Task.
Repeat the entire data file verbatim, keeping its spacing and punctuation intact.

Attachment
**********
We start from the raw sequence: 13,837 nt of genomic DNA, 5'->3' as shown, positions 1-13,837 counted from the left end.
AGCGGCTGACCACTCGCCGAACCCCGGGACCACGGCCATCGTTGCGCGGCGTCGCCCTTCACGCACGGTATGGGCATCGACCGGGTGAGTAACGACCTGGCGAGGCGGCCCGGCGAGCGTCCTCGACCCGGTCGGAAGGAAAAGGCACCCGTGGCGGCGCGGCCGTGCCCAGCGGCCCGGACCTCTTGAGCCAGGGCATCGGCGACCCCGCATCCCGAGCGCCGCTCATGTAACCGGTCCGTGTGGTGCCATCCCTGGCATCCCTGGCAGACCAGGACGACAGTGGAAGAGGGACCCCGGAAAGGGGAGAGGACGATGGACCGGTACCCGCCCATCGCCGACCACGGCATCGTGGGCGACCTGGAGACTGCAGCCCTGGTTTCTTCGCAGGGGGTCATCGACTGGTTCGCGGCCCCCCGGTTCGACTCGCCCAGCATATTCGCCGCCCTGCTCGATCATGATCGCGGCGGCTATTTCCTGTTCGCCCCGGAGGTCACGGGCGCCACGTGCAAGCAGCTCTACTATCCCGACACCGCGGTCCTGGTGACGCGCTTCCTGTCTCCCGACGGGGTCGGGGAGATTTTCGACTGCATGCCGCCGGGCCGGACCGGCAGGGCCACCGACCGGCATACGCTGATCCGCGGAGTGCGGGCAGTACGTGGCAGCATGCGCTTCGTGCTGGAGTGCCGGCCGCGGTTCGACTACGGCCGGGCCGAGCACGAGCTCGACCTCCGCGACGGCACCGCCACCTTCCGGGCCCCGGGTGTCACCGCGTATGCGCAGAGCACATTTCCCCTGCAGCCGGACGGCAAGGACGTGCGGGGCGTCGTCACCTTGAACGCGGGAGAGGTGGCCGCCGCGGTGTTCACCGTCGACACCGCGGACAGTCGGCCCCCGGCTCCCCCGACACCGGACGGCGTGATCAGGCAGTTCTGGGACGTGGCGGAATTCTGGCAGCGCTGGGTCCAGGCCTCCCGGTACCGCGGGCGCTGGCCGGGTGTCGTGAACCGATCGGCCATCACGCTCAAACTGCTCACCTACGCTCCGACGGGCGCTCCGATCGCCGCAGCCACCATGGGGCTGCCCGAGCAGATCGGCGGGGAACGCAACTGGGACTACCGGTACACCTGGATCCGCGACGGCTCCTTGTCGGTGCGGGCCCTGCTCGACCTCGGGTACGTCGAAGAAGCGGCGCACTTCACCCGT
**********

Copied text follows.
We start from the raw sequence: 13,837 nt of genomic DNA, 5'->3' as shown, positions 1-13,837 counted from the left end.
AGCGGCTGACCACTCGCCGAACCCCGGGACCACGGCCATCGTTGCGCGGCGTCGCCCTTCACGCACGGTATGGGCATCGACCGGGTGAGTAACGACCTGGCGAGGCGGCCCGGCGAGCGTCCTCGACCCGGTCGGAAGGAAAAGGCACCCGTGGCGGCGCGGCCGTGCCCAGCGGCCCGGACCTCTTGAGCCAGGGCATCGGCGACCCCGCATCCCGAGCGCCGCTCATGTAACCGGTCCGTGTGGTGCCATCCCTGGCATCCCTGGCAGACCAGGACGACAGTGGAAGAGGGACCCCGGAAAGGGGAGAGGACGATGGACCGGTACCCGCCCATCGCCGACCACGGCATCGTGGGCGACCTGGAGACTGCAGCCCTGGTTTCTTCGCAGGGGGTCATCGACTGGTTCGCGGCCCCCCGGTTCGACTCGCCCAGCATATTCGCCGCCCTGCTCGATCATGATCGCGGCGGCTATTTCCTGTTCGCCCCGGAGGTCACGGGCGCCACGTGCAAGCAGCTCTACTATCCCGACACCGCGGTCCTGGTGACGCGCTTCCTGTCTCCCGACGGGGTCGGGGAGATTTTCGACTGCATGCCGCCGGGCCGGACCGGCAGGGCCACCGACCGGCATACGCTGATCCGCGGAGTGCGGGCAGTACGTGGCAGCATGCGCTTCGTGCTGGAGTGCCGGCCGCGGTTCGACTACGGCCGGGCCGAGCACGAGCTCGACCTCCGCGACGGCACCGCCACCTTCCGGGCCCCGGGTGTCACCGCGTATGCGCAGAGCACATTTCCCCTGCAGCCGGACGGCAAGGACGTGCGGGGCGTCGTCACCTTGAACGCGGGAGAGGTGGCCGCCGCGGTGTTCACCGTCGACACCGCGGACAGTCGGCCCCCGGCTCCCCCGACACCGGACGGCGTGATCAGGCAGTTCTGGGACGTGGCGGAATTCTGGCAGCGCTGGGTCCAGGCCTCCCGGTACCGCGGGCGCTGGCCGGGTGTCGTGAACCGATCGGCCATCACGCTCAAACTGCTCACCTACGCTCCGACGGGCGCTCCGATCGCCGCAGCCACCATGGGGCTGCCCGAGCAGATCGGCGGGGAACGCAACTGGGACTACCGGTACACCTGGATCCGCGACGGCTCCTTGTCGGTGCGGGCCCTGCTCGACCTCGGGTACGTCGAAGAAGCGGCGCACTTCACCCGT